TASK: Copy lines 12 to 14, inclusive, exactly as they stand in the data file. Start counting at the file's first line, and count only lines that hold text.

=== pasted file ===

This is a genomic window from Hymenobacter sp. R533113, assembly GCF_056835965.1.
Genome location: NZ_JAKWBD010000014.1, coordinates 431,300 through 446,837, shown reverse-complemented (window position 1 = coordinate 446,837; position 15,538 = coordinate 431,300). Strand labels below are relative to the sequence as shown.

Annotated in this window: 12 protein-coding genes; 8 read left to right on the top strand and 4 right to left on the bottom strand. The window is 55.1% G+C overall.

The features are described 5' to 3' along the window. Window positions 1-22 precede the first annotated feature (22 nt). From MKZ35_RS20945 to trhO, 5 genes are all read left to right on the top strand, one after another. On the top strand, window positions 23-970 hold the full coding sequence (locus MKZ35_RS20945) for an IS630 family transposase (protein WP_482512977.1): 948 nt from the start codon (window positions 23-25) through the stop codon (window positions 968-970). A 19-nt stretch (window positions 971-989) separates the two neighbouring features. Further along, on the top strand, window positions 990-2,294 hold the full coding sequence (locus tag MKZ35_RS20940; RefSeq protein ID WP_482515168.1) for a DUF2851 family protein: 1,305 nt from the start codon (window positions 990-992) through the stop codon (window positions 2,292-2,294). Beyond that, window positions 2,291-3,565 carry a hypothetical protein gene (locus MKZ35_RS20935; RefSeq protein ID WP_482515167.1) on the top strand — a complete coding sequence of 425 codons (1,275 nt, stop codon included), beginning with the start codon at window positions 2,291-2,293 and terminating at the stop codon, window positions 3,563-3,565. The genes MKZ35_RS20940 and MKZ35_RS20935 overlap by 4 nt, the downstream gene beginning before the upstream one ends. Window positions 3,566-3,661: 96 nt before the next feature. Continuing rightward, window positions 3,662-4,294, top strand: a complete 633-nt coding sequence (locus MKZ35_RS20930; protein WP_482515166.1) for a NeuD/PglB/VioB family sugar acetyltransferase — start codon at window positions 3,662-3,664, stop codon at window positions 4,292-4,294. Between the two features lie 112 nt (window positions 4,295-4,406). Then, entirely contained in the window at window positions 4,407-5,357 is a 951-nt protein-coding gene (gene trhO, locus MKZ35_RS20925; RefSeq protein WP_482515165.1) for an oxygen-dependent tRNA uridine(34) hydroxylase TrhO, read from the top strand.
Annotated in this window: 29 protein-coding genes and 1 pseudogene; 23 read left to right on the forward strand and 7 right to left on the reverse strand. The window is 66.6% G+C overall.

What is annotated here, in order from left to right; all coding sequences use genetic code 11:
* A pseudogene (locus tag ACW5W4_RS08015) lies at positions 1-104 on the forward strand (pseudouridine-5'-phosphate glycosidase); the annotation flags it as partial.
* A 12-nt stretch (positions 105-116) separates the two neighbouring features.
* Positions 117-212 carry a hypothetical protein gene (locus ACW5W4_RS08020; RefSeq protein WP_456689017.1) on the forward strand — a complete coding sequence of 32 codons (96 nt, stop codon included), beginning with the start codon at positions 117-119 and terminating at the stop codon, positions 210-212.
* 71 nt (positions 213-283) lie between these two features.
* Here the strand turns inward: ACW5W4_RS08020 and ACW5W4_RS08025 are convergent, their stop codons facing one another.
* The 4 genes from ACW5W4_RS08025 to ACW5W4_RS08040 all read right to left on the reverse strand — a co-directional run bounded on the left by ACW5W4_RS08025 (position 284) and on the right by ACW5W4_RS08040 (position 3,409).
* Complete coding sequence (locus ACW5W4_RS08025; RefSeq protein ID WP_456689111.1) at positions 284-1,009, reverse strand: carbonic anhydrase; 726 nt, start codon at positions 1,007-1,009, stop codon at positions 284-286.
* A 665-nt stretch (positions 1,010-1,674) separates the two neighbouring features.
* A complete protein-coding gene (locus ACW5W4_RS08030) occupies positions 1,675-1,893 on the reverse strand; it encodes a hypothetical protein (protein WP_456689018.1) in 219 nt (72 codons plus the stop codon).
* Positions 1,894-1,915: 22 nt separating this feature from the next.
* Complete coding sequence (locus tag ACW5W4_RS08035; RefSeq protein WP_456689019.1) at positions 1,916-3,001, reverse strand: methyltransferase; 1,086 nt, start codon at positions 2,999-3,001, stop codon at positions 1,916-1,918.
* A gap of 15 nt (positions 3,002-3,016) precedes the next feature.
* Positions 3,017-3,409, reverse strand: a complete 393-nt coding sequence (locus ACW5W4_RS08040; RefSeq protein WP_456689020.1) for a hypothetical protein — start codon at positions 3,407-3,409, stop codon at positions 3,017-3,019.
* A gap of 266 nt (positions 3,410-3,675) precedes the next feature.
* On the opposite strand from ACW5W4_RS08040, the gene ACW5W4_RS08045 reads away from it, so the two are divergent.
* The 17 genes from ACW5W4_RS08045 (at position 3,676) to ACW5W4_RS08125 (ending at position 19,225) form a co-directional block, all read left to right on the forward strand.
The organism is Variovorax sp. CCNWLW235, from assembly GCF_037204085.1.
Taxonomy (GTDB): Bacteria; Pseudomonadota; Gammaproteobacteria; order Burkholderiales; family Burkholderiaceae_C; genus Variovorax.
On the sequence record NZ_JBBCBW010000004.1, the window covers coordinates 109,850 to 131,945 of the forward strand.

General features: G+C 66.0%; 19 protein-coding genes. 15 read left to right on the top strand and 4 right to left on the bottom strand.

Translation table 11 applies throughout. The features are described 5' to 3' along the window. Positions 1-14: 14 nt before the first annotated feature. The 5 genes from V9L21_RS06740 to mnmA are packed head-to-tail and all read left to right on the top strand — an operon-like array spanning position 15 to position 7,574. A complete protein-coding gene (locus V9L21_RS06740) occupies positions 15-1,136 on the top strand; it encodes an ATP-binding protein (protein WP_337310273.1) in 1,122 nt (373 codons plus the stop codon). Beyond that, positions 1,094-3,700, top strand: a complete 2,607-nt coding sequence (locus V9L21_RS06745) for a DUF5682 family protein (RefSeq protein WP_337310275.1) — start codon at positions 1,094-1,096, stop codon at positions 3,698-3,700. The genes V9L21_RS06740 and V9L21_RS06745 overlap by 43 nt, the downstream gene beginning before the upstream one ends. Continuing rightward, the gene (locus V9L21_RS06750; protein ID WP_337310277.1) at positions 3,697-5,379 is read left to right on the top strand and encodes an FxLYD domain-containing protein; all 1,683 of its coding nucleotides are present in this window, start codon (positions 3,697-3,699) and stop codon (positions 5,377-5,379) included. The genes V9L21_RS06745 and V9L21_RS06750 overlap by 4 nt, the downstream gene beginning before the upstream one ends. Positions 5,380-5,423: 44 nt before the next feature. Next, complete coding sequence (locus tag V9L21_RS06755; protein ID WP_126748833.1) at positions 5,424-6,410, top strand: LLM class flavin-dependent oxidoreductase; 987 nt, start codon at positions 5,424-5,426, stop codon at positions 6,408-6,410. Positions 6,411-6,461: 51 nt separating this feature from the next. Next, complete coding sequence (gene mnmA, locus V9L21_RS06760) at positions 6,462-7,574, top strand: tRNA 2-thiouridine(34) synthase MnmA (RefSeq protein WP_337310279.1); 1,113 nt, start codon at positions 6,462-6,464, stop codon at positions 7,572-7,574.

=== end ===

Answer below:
* The 4 genes from ACW5W4_RS08025 to ACW5W4_RS08040 all read right to left on the reverse strand — a co-directional run bounded on the left by ACW5W4_RS08025 (position 284) and on the right by ACW5W4_RS08040 (position 3,409).
* Complete coding sequence (locus ACW5W4_RS08025; RefSeq protein ID WP_456689111.1) at positions 284-1,009, reverse strand: carbonic anhydrase; 726 nt, start codon at positions 1,007-1,009, stop codon at positions 284-286.
* A 665-nt stretch (positions 1,010-1,674) separates the two neighbouring features.